While we were out in deepest Normandy, we took the opportunity to stop by and see my other horses near Orbec, where Triple Tonic is recovering, Hard Way is bored in a field and Well Done Clare is happily in foal to My Risk. Triple Tonic will be ready to come back in early November, I suspect, and I’ve decided to bring Hard Way back home. We’ll see how he goes, but it’s not out of the question that he could race again.

Anyway, in all the excitement this past week, I haven’t gotten a chance to say that I’m very pleased to be part of a new alliance of bloggers called Turf. Have a look at the web site. It includes some very well-written blogs by people in and around the thoroughbred racing business all over the world. I’m very pleased to be part of the group, and it will give me a chance to address wider issues now and then, in addition to the laundry list of what the horses in my yard are doing. There will be various themes tackled by all of the bloggers in the group (and the current one is the Breeders’ Cup, and I’m behind…so stay tuned!).

Debuts, progress and one bad trip

Catching up the week’s runners: Agata made her jockey debut on Sunday and she’s alive to tell about it, and so is George, so all is well. Agata has good instincts: The race was 2,500 meters long, which was very tough for a first time out, and when she got off the horse the first thing she admitted was that the horse could have done better; it was the jockey who was cooked! Very true – first time past the stands all was well, but when she came around again for the home stretch, it was clear that poor Agata was just a passenger at that point. But it was a great experience for her, and it will bring her on tremendously as a work rider as well. I hope she has another few rides soon, because she will make progress. George, meanwhile, will probably be retired, but I may run him one more time with a jockey. I’ll decide in the next week. He’s sound, seems happy, is here and is eating, so he might as well race.

Rue B made her debut Sunday as well, and tried her best in a race that was far too short for her. On the plus side, she galloped straight, ears pointed and had a tremendously good mental attitude through it all. Not too bad for a first time. She’ll get another try soon at a longer distance, which will suit better.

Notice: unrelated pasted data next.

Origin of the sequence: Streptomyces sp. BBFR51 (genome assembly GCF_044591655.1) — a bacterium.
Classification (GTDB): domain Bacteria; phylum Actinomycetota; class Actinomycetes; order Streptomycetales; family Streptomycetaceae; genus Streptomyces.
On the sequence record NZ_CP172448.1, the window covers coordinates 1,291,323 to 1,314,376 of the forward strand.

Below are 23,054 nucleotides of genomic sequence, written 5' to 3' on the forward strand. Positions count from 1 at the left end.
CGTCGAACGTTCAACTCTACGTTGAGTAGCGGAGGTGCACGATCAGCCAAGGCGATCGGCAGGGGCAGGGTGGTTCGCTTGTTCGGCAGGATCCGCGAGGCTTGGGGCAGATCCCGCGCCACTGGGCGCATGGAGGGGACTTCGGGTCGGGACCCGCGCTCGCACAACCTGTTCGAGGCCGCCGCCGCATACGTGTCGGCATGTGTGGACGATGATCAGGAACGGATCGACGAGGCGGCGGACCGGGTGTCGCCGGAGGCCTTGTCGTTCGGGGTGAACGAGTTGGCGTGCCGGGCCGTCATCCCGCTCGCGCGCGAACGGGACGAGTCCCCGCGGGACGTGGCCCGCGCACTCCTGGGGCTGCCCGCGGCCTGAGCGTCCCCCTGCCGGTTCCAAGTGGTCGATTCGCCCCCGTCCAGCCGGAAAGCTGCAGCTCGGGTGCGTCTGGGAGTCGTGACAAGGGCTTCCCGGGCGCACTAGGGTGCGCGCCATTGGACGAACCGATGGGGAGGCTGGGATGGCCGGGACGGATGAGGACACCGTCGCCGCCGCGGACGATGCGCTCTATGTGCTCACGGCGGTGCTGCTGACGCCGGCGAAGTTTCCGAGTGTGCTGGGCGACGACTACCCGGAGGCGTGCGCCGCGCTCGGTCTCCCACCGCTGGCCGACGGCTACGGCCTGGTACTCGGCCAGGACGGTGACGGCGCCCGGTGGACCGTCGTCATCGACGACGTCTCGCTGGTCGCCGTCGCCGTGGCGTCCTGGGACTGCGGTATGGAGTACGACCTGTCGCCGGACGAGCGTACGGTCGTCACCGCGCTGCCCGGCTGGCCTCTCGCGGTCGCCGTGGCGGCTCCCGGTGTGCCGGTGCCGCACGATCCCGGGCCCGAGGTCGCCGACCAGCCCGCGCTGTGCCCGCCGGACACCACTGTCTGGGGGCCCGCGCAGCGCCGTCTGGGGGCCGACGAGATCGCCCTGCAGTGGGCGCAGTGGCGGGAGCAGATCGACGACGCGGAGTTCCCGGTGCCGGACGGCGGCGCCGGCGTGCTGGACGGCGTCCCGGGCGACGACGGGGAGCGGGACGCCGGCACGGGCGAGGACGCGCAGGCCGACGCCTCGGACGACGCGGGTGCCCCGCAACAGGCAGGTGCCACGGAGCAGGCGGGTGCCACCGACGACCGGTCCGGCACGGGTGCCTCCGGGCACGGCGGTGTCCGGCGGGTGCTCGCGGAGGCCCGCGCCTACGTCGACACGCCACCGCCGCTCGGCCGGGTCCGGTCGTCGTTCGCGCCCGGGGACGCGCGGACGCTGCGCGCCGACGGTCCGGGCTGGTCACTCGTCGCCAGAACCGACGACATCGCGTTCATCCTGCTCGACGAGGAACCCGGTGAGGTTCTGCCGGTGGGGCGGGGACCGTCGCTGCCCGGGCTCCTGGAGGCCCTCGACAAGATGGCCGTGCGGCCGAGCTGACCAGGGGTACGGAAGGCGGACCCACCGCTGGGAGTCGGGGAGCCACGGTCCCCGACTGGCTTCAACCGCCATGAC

On Monday, Fortunateencounter (Tuna) ran a cracker to finish 2nd of 17 runners in St. Cloud. She lobbed along relaxed and happy for most of the 3,000 meter race, then closed like a train all by her lonesome in midtrack after Tristan, her jockey, decided to take her wide (we’re still not sure why). She missed the win by a head, and we’re very happy with her. Magical Flower had an outing, too, but the field was much tougher for her. We don’t have many choices for races for her, because she hasn’t passed 3,000 euros in earnings so is the first eliminated under French rules. Very frustrating, because she’s placed four times in England. But because the prize money is so bad there, her earnings only barely top 2,000 euros. The same performance in France would have had her well tipping over 10,000.

Tuesday, Strictly ran the Tierce, my least-favorite race in France, and we were absolutely screwed by a jockey who did not follow orders. I was forced to change jockeys because Strictly had a low weight of 53.5 kilos, and most of the guys I use can’t ride that light. I told our replacement to put her just behind the leaders. Behind. He went tanking off in front, serving as the rabbit for three-quarters of the race, then gave two pushes in the stretch before he dropped his hands and let the horse lob in with all the other losers. Then the jockey came back and said we should shorten the horse back to a mile. She’s been just off the win at this distance five times, but no matter. Clearly not only did he not follow orders, but he didn’t do any homework. Sigh.

I’m off to the yearling sales in La Teste tomorrow, and then to Lyon on Friday, where Birs will run a claimer. He’s a lovely big horse that just needs experience, and probably more distance. We’ll see what happens.